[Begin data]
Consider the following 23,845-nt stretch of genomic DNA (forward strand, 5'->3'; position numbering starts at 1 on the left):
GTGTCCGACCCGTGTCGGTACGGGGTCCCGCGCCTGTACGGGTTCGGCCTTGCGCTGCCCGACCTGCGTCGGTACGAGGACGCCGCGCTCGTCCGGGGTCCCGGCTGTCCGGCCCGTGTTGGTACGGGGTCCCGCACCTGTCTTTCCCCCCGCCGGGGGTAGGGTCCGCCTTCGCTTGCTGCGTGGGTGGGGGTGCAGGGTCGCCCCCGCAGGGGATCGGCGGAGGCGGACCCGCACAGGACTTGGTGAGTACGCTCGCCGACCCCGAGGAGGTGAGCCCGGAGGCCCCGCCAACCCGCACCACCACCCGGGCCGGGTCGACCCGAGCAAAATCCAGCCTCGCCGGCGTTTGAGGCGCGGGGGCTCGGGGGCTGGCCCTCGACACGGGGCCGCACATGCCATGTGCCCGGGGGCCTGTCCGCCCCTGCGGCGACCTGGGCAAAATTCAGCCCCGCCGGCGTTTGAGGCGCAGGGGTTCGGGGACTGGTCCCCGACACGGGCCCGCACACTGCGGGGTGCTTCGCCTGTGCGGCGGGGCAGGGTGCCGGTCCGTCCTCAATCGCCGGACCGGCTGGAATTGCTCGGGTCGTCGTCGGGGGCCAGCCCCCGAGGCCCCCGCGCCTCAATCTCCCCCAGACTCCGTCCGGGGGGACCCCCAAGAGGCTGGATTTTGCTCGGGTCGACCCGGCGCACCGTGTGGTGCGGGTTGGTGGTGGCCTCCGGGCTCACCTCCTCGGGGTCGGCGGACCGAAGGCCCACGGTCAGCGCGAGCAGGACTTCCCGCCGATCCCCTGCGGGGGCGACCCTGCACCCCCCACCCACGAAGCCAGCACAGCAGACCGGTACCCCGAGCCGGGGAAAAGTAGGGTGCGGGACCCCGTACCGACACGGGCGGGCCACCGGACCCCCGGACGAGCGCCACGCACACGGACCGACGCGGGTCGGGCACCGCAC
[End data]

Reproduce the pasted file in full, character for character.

Consider the following 23,845-nt stretch of genomic DNA (forward strand, 5'->3'; position numbering starts at 1 on the left):
GTGTCCGACCCGTGTCGGTACGGGGTCCCGCGCCTGTACGGGTTCGGCCTTGCGCTGCCCGACCTGCGTCGGTACGAGGACGCCGCGCTCGTCCGGGGTCCCGGCTGTCCGGCCCGTGTTGGTACGGGGTCCCGCACCTGTCTTTCCCCCCGCCGGGGGTAGGGTCCGCCTTCGCTTGCTGCGTGGGTGGGGGTGCAGGGTCGCCCCCGCAGGGGATCGGCGGAGGCGGACCCGCACAGGACTTGGTGAGTACGCTCGCCGACCCCGAGGAGGTGAGCCCGGAGGCCCCGCCAACCCGCACCACCACCCGGGCCGGGTCGACCCGAGCAAAATCCAGCCTCGCCGGCGTTTGAGGCGCGGGGGCTCGGGGGCTGGCCCTCGACACGGGGCCGCACATGCCATGTGCCCGGGGGCCTGTCCGCCCCTGCGGCGACCTGGGCAAAATTCAGCCCCGCCGGCGTTTGAGGCGCAGGGGTTCGGGGACTGGTCCCCGACACGGGCCCGCACACTGCGGGGTGCTTCGCCTGTGCGGCGGGGCAGGGTGCCGGTCCGTCCTCAATCGCCGGACCGGCTGGAATTGCTCGGGTCGTCGTCGGGGGCCAGCCCCCGAGGCCCCCGCGCCTCAATCTCCCCCAGACTCCGTCCGGGGGGACCCCCAAGAGGCTGGATTTTGCTCGGGTCGACCCGGCGCACCGTGTGGTGCGGGTTGGTGGTGGCCTCCGGGCTCACCTCCTCGGGGTCGGCGGACCGAAGGCCCACGGTCAGCGCGAGCAGGACTTCCCGCCGATCCCCTGCGGGGGCGACCCTGCACCCCCCACCCACGAAGCCAGCACAGCAGACCGGTACCCCGAGCCGGGGAAAAGTAGGGTGCGGGACCCCGTACCGACACGGGCGGGCCACCGGACCCCCGGACGAGCGCCACGCACACGGACCGACGCGGGTCGGGCACCGCAC